This section is from the book "Applied Science For Metal Workers", by William H. Dooley. Also available from Amazon: Applied Science For Metal Workers.

Chains for hoisting weights are made from a good grade of wrought iron, which has a tensile strength of from 40,000 to 48,000 lbs. per square inch. Chains used for raising weights should never be made from steel, as it is not so strong under shock as wrought iron, and does not weld so readily. Because of the possibility of the weld not being as strong as the balance of the link, the strength of the chain is not reckoned as twice the strength of the bar from which it is made. When buying chains in the open market it is advisable to base the computation of strength on the lowest tensile strength of iron used for the purpose, i.e., 40,000 lbs. to the square inch.

The strength of a chain link is 1.63 times the strength of the bar from which it is made. The strength referred to is the breaking, or tensile, strength. It is never safe to strain to anywhere near the breaking point, because every time a piece of metal is strained to a point beyond its elastic limit it is permanently stretched and weakened. For this reason, it is never considered advisable to strain a chain to more than one-half the amount shown by the method given for computing the tensile strength. In other words, the proof test of a chain should be about 50% of the ultimate resistance of the weakest link.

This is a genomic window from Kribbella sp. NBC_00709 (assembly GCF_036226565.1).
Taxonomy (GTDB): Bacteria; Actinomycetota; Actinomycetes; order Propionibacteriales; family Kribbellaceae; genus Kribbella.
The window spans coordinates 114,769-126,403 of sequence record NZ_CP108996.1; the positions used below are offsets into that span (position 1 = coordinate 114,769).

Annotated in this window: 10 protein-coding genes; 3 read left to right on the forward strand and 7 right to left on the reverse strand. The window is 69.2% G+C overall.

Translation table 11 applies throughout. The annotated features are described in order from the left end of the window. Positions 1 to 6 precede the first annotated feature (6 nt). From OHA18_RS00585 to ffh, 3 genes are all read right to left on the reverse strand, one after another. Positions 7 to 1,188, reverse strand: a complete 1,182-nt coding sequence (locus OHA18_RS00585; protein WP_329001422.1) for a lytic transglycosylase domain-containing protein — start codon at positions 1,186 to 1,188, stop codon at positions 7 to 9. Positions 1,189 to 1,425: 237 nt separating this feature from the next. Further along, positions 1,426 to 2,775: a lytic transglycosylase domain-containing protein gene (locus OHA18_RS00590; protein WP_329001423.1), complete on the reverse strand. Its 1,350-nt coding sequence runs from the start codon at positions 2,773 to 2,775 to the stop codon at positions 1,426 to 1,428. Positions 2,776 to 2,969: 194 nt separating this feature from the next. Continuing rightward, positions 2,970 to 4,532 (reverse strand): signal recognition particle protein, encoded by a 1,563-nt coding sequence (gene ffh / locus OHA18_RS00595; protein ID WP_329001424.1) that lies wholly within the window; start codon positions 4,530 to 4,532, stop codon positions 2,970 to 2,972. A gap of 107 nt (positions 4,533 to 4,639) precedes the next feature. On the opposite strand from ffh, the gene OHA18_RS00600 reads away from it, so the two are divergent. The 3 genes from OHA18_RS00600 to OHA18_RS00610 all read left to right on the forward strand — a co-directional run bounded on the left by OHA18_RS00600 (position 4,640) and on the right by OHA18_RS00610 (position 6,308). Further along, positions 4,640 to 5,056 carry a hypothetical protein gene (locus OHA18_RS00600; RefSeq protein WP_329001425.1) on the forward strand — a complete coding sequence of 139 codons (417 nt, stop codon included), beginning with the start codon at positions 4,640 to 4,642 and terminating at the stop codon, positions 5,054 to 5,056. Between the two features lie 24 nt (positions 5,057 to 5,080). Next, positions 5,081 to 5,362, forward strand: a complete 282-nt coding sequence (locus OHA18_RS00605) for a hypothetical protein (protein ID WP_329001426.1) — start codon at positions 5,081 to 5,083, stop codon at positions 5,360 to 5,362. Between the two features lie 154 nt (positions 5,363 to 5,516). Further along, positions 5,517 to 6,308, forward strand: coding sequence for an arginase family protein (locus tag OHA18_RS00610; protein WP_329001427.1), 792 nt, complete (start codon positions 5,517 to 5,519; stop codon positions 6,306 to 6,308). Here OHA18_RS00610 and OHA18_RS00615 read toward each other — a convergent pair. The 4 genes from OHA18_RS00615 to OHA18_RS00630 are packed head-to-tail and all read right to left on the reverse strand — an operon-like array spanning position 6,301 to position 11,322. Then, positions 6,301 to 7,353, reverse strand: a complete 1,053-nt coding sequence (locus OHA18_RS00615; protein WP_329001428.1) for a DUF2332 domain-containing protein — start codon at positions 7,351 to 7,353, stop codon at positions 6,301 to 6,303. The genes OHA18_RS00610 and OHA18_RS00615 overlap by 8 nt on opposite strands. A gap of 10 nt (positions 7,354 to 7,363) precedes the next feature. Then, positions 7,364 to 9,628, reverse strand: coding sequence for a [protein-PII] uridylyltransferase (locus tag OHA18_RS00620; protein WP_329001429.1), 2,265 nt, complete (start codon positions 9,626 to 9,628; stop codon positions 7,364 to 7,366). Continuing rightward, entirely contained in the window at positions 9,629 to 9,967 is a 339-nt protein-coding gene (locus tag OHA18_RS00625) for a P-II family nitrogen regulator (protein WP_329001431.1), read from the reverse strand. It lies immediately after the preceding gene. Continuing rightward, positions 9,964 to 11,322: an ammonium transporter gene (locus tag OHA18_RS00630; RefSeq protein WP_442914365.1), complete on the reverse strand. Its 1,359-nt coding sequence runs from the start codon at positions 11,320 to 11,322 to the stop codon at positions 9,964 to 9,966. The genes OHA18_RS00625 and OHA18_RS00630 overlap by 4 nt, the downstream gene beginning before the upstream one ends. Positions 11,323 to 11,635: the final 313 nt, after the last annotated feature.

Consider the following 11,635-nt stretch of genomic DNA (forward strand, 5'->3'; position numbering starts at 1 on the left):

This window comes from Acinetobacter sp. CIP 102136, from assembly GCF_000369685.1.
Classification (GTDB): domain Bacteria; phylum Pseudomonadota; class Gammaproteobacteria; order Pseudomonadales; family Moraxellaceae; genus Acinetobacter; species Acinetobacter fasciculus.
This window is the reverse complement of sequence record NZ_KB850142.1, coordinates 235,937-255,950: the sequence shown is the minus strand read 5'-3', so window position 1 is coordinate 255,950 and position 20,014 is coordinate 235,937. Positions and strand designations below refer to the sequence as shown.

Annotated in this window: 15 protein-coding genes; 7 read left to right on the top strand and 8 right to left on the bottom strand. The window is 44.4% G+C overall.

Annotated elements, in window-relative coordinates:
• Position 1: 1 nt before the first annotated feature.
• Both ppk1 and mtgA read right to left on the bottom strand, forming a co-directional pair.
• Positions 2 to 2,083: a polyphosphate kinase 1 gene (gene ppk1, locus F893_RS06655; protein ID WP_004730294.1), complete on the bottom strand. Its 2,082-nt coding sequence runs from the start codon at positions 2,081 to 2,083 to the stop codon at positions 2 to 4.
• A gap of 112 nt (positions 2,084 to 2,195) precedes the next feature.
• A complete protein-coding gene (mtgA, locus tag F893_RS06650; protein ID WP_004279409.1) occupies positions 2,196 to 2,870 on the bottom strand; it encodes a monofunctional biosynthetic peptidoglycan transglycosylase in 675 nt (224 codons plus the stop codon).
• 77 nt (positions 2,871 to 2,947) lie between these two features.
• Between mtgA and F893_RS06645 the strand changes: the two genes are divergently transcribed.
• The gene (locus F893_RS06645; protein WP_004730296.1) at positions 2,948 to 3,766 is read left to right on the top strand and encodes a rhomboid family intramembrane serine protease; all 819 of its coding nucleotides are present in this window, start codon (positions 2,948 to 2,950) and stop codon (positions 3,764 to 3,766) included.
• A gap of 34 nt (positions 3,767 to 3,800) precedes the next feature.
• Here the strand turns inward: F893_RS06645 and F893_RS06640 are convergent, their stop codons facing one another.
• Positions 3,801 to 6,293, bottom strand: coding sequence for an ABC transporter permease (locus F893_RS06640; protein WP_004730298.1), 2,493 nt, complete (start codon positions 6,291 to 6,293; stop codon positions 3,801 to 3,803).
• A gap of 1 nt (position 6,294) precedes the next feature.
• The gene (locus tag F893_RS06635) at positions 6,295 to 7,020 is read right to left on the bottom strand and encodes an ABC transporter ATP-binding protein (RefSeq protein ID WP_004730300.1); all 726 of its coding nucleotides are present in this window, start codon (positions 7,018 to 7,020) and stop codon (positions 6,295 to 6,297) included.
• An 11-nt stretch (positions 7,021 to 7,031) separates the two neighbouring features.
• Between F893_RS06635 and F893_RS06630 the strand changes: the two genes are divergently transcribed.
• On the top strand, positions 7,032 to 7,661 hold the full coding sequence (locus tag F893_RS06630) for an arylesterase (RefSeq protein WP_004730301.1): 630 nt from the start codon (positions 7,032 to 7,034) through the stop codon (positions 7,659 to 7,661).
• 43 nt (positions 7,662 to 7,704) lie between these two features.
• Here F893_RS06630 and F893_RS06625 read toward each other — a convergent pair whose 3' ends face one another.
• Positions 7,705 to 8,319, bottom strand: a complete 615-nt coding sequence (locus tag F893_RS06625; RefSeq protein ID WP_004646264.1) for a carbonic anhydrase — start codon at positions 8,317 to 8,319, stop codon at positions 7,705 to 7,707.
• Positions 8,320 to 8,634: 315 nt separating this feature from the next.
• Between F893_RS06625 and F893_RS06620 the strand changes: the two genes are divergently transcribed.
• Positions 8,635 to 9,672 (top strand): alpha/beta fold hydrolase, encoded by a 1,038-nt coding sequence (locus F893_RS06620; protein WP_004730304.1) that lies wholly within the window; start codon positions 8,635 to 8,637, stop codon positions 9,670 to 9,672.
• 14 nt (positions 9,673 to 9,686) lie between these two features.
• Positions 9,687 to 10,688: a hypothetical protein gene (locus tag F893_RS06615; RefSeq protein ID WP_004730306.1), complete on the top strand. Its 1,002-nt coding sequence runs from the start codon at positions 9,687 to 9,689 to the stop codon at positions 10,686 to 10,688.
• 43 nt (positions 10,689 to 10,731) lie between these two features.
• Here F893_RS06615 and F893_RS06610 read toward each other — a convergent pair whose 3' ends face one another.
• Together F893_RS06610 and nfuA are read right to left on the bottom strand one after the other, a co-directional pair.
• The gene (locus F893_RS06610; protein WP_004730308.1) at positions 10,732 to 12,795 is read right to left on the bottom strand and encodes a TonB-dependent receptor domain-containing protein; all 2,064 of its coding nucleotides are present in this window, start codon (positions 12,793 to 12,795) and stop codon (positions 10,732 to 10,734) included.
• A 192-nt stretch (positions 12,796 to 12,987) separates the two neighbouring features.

If, for example, the tensile strength of a chain made from 1/2 inwrought iron is 40,000 lbs. per square inch, the safe working strength may be calculated as follows:

Area = Diameter squared X .7854 = .5 X .5 X .7854 = .19635 .19635 X 40,000 = 7854

7854 X 1.63 = 12,802 lbs. = ultimate breaking strength 12,802 X .50 = 6401 lbs. = proof test, or safe working strength.

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